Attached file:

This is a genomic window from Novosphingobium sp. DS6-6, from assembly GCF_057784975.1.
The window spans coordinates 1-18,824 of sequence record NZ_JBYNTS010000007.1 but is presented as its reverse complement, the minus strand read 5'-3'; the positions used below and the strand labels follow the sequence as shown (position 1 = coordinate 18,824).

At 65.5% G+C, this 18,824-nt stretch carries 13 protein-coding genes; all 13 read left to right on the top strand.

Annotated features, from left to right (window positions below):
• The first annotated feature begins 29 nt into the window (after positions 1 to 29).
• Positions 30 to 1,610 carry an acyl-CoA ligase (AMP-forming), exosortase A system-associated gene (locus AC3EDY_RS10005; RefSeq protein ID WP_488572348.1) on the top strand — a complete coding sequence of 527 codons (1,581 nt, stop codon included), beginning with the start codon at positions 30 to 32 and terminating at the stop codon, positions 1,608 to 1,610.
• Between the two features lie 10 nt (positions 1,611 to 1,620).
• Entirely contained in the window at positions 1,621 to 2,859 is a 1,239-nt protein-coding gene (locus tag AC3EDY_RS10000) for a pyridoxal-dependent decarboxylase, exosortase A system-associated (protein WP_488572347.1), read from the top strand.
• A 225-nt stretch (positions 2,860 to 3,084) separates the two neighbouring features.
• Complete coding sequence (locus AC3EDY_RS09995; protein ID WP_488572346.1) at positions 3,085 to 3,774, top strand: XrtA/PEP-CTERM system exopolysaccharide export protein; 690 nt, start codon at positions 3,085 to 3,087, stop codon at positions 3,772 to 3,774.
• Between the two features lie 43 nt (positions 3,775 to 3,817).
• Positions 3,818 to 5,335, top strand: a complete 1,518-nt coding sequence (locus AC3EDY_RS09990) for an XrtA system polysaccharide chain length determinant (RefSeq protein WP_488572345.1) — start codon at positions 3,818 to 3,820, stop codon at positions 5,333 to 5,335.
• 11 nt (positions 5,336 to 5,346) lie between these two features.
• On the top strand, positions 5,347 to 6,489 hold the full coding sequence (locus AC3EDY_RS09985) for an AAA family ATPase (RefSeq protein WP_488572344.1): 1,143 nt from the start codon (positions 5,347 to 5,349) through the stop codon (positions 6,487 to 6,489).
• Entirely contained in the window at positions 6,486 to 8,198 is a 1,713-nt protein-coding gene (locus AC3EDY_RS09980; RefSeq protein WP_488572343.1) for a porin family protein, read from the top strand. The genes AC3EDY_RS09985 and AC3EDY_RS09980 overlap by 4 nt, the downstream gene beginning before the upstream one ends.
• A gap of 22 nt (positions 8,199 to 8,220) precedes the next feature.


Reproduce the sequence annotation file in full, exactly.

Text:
This is a genomic window from Novosphingobium sp. DS6-6, from assembly GCF_057784975.1.
The window spans coordinates 1-18,824 of sequence record NZ_JBYNTS010000007.1 but is presented as its reverse complement, the minus strand read 5'-3'; the positions used below and the strand labels follow the sequence as shown (position 1 = coordinate 18,824).

At 65.5% G+C, this 18,824-nt stretch carries 13 protein-coding genes; all 13 read left to right on the top strand.

Annotated features, from left to right (window positions below):
• The first annotated feature begins 29 nt into the window (after positions 1 to 29).
• Positions 30 to 1,610 carry an acyl-CoA ligase (AMP-forming), exosortase A system-associated gene (locus AC3EDY_RS10005; RefSeq protein ID WP_488572348.1) on the top strand — a complete coding sequence of 527 codons (1,581 nt, stop codon included), beginning with the start codon at positions 30 to 32 and terminating at the stop codon, positions 1,608 to 1,610.
• Between the two features lie 10 nt (positions 1,611 to 1,620).
• Entirely contained in the window at positions 1,621 to 2,859 is a 1,239-nt protein-coding gene (locus tag AC3EDY_RS10000) for a pyridoxal-dependent decarboxylase, exosortase A system-associated (protein WP_488572347.1), read from the top strand.
• A 225-nt stretch (positions 2,860 to 3,084) separates the two neighbouring features.
• Complete coding sequence (locus AC3EDY_RS09995; protein ID WP_488572346.1) at positions 3,085 to 3,774, top strand: XrtA/PEP-CTERM system exopolysaccharide export protein; 690 nt, start codon at positions 3,085 to 3,087, stop codon at positions 3,772 to 3,774.
• Between the two features lie 43 nt (positions 3,775 to 3,817).
• Positions 3,818 to 5,335, top strand: a complete 1,518-nt coding sequence (locus AC3EDY_RS09990) for an XrtA system polysaccharide chain length determinant (RefSeq protein WP_488572345.1) — start codon at positions 3,818 to 3,820, stop codon at positions 5,333 to 5,335.
• 11 nt (positions 5,336 to 5,346) lie between these two features.
• On the top strand, positions 5,347 to 6,489 hold the full coding sequence (locus AC3EDY_RS09985) for an AAA family ATPase (RefSeq protein WP_488572344.1): 1,143 nt from the start codon (positions 5,347 to 5,349) through the stop codon (positions 6,487 to 6,489).
• Entirely contained in the window at positions 6,486 to 8,198 is a 1,713-nt protein-coding gene (locus AC3EDY_RS09980; RefSeq protein WP_488572343.1) for a porin family protein, read from the top strand. The genes AC3EDY_RS09985 and AC3EDY_RS09980 overlap by 4 nt, the downstream gene beginning before the upstream one ends.
• A gap of 22 nt (positions 8,199 to 8,220) precedes the next feature.